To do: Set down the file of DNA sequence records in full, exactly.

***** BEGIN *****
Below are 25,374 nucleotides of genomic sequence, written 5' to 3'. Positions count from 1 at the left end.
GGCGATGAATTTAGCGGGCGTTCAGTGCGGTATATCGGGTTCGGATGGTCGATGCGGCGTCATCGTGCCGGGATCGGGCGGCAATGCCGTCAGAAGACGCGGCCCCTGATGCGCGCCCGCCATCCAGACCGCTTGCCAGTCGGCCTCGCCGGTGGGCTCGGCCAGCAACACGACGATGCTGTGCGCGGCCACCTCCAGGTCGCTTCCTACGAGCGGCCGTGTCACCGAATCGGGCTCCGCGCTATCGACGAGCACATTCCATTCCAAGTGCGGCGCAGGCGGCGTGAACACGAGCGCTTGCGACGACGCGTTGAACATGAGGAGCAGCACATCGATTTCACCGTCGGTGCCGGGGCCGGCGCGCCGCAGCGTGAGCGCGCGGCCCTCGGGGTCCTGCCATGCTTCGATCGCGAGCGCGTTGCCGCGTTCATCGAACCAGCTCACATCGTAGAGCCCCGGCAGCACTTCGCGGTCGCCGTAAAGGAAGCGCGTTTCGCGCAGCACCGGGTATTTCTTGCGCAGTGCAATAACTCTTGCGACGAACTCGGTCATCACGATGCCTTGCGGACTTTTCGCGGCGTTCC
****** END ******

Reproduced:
Below are 25,374 nucleotides of genomic sequence, written 5' to 3'. Positions count from 1 at the left end.
GGCGATGAATTTAGCGGGCGTTCAGTGCGGTATATCGGGTTCGGATGGTCGATGCGGCGTCATCGTGCCGGGATCGGGCGGCAATGCCGTCAGAAGACGCGGCCCCTGATGCGCGCCCGCCATCCAGACCGCTTGCCAGTCGGCCTCGCCGGTGGGCTCGGCCAGCAACACGACGATGCTGTGCGCGGCCACCTCCAGGTCGCTTCCTACGAGCGGCCGTGTCACCGAATCGGGCTCCGCGCTATCGACGAGCACATTCCATTCCAAGTGCGGCGCAGGCGGCGTGAACACGAGCGCTTGCGACGACGCGTTGAACATGAGGAGCAGCACATCGATTTCACCGTCGGTGCCGGGGCCGGCGCGCCGCAGCGTGAGCGCGCGGCCCTCGGGGTCCTGCCATGCTTCGATCGCGAGCGCGTTGCCGCGTTCATCGAACCAGCTCACATCGTAGAGCCCCGGCAGCACTTCGCGGTCGCCGTAAAGGAAGCGCGTTTCGCGCAGCACCGGGTATTTCTTGCGCAGTGCAATAACTCTTGCGACGAACTCGGTCATCACGATGCCTTGCGGACTTTTCGCGGCGTTCC